Note if a class has a ref field and a ptr field, they behave differently during the field-by-field class assignment!

— class type ref assignment
MyClass& newRef = someRef;
newRef = oldRef; // overwrites object state, field by field

— primitive nonref assignment
obvious

— class type nonref variable
MyClass v; // ctor
v = v2; // field by field state overwrite by assignment operator

——various types of variables to look at
) Primitives ^ class types
) Pointer(and ref) ^ nonref types

A very detailed stroke-by-stroke on assignment overload — http://icu-project.org/docs/papers/cpp_report/the_anatomy_of_the_assignment_operator.html

(incomplete) backgrounder to C++ pointers, references and scalars

(C++ centric explanation, also applicable to other languages.)

1) An object [2] is simply a chunk of memory having
* A) address — immutable in any language
* Val) value — mutable. [1]
* name? Never! Names exist in source code not in RAM.
2a) A nonref variable is a name attached to an object. The var has no visible address of its own.
2b) A ref-variable is a pointer to an object and always, always has a
* N) name — immutable
* PA) pointee-address — mutable except C++ references
* A) address (immutable) — a ref-variable is an object and has its own address. Therefore double pointers.

A ref-variable can change its object, via re-assignment. Java and C++ differ here. Java reference variables easily change PA ie reseat, same as C++ pointers, but C++ reference can’t change PA.

[1] Note on the word CHANGE — We say “an object can change value” as “a leaf can change color”.

[2] “Object” could be an int (or float…) in general. Java talks about “Object” as non-primitive objects.

Q90: what variables can change object?

Q66a: what if we assign scalar to scalar?

Q66b: what if we assign pointer to pointer?
Q66c: what if we assign scalar to ref?
Q66d: what if we assign ref to scalar?

Q32: what if we take the address-of a variable?

Q95: what if we dereference a variable?
A: reference variables rVar1 never need it
A: a pointer p1 is a wrapper of another variable v1. Dereferencing p1
means “unwrapping” p1 or “exposing v1”. Since, *p1 === v1, I feel any
place [1] you write *p1, compiler translates it into v1.
[1] declarations use star with a completely different meaning

Q20: what if i pass address-of this variable into a function?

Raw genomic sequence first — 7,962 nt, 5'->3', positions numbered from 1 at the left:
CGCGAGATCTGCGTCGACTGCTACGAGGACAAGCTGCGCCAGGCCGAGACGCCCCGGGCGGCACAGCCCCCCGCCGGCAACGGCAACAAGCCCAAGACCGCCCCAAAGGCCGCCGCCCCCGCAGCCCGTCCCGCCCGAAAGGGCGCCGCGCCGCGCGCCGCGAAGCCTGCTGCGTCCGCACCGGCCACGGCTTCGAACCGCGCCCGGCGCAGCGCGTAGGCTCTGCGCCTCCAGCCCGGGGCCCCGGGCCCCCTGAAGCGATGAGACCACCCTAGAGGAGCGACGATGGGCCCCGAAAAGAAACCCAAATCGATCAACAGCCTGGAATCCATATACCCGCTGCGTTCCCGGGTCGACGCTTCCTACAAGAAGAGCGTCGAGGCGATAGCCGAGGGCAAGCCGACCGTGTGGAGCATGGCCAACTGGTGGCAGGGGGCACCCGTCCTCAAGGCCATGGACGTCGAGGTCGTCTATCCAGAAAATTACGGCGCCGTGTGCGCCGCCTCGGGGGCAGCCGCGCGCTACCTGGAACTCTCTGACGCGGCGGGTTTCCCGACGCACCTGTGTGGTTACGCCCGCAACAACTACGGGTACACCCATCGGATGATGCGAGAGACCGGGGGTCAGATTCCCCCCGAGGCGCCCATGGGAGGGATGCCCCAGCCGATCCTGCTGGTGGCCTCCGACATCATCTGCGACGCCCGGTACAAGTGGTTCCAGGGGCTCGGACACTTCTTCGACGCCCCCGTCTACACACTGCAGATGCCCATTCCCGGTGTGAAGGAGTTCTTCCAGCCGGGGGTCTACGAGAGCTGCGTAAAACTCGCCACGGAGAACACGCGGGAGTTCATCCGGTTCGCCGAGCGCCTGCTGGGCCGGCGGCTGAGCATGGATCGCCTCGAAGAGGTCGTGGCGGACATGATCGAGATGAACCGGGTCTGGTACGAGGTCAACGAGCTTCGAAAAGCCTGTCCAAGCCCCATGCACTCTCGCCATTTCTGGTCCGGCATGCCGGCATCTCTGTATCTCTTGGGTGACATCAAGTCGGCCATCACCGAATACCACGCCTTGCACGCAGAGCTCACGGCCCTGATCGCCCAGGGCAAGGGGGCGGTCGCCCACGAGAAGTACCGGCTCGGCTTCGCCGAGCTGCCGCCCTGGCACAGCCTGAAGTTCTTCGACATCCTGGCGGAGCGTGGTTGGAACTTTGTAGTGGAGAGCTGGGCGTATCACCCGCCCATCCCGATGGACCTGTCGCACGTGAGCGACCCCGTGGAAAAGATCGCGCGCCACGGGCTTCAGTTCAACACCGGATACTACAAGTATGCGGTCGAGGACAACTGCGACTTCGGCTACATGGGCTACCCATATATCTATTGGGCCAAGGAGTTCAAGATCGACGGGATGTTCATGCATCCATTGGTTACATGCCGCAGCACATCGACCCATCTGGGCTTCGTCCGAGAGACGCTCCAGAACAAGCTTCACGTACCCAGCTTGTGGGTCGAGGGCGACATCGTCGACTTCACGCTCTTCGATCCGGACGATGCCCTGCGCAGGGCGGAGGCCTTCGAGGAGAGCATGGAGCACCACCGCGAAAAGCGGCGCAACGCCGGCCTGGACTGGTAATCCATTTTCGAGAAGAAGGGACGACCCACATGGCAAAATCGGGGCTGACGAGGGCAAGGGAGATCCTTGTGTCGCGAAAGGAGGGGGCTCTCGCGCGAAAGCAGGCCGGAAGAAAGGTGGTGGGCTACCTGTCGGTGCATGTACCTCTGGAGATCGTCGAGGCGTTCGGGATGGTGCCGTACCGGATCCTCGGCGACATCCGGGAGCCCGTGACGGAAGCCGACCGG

A: receiving parameter must be a pointer

Q21: what if i pass this variable into a function? It depends on the
receiver variable.
A: scalar receiver — pass by clone
A: reference receiver — receiver becomes alias

Q29: what if i pass a pointer variable dereferenced into a function?
A: i think it’s equivalent to passing v1 the scalar ie pass by clone

Q82: what exactly happens to the A/Val/N during assignment like “var =
some_value”
A: for a pointer — Val becomes the addr of …
A: for a scalar — Val becomes a clone of ..? See P216 of [[24]]
A: for a reference — Addr becomes the addr of …

Q66: can the address-of be an lvalue like “&var=…”? What happens to
the A/Val/N?
A: never

Q52: can the dereference be an lvalue like ” *var = …”? What happens
to the A/Val/N?
A: yes for a pointer.

in a param declaration, const and & are both "decorators"

Sound byte — in a param declaration, const and & are 2 standard “decorators”

Q: Func1(const vector & v) { // It’s easy to get distracted by the some_complex_expression, but put it aside — what kind of param is v?
A: v is a reference to some vector object, and you can’t modify object state via this handle. It’s known as a “const reference” but
* This doesn’t mean the object is immutable.
* This only means the object is unmodifiable using this particular handle.

Note — when you pass an arg to this param, you don’t specify const and you don’t specify a reference —
Vector myVector; Func1(myVector); // the compiler will create a 32bit const ref based on the nonref variable myVector

Jargon warning — A “handle” is a loose concept, can be a pointer, a ref, or a nonref variable.

pimpl, phrasebook

pointer – the private implementation instance is held by (smart) pointer, not by reference or by value
** P76 [[c++codingStandards]] suggests boost shared_ptr

big3 – you often need to avoid the synthesized dtor, copier and op=. See P…. [[c++codingStandard]]

FCD – see other posts

encapsulate – the “private” class is free to evolve
** wrapper class vs a private class. The public methods in the wrapper class simplify delegates to the private class.[[c++succinctly]] has a complete Pimpl example showing such “delegations”

C++ references — strict and clean rules

int i2; int & ri = i2;
Cat c; Cat & rc=c;

#1 keyword — a reference is an *ALIAS* or symlink [1] to another variable

* you can take address-of ri. looks the same as i2 i.e.&ri === &i2
* ri can be a lvalue. looks the same as i2, i.e. “ri=222” === “i2=222”. In fact, this also shows you can never reassign a reference to a second target object (different memory location).
* you never need to deference a reference. ri looks the same as i2, without the deref operator “&”.
* when the target of the ref is a user-defined object, then the ref looks the same as the original handle on the object. See P168 [[24]].
* you can put ri on the RHS when initialize a new ref. ri works the same as i2 the original nonref variable.

[1] unix hardlinks have equal status to each other, unlike reference vs referent

A reference has no “separate identity” because it lacks an observable address. Compiler completely hides whatever address a reference occupies.

A reference must be seated at birth and will never be null or reseated. A reference is like your baby boy (Dabao). He has a mother at birth and can’t change his mother. However, a reference can become “invalid” when referent memory is reclaimed.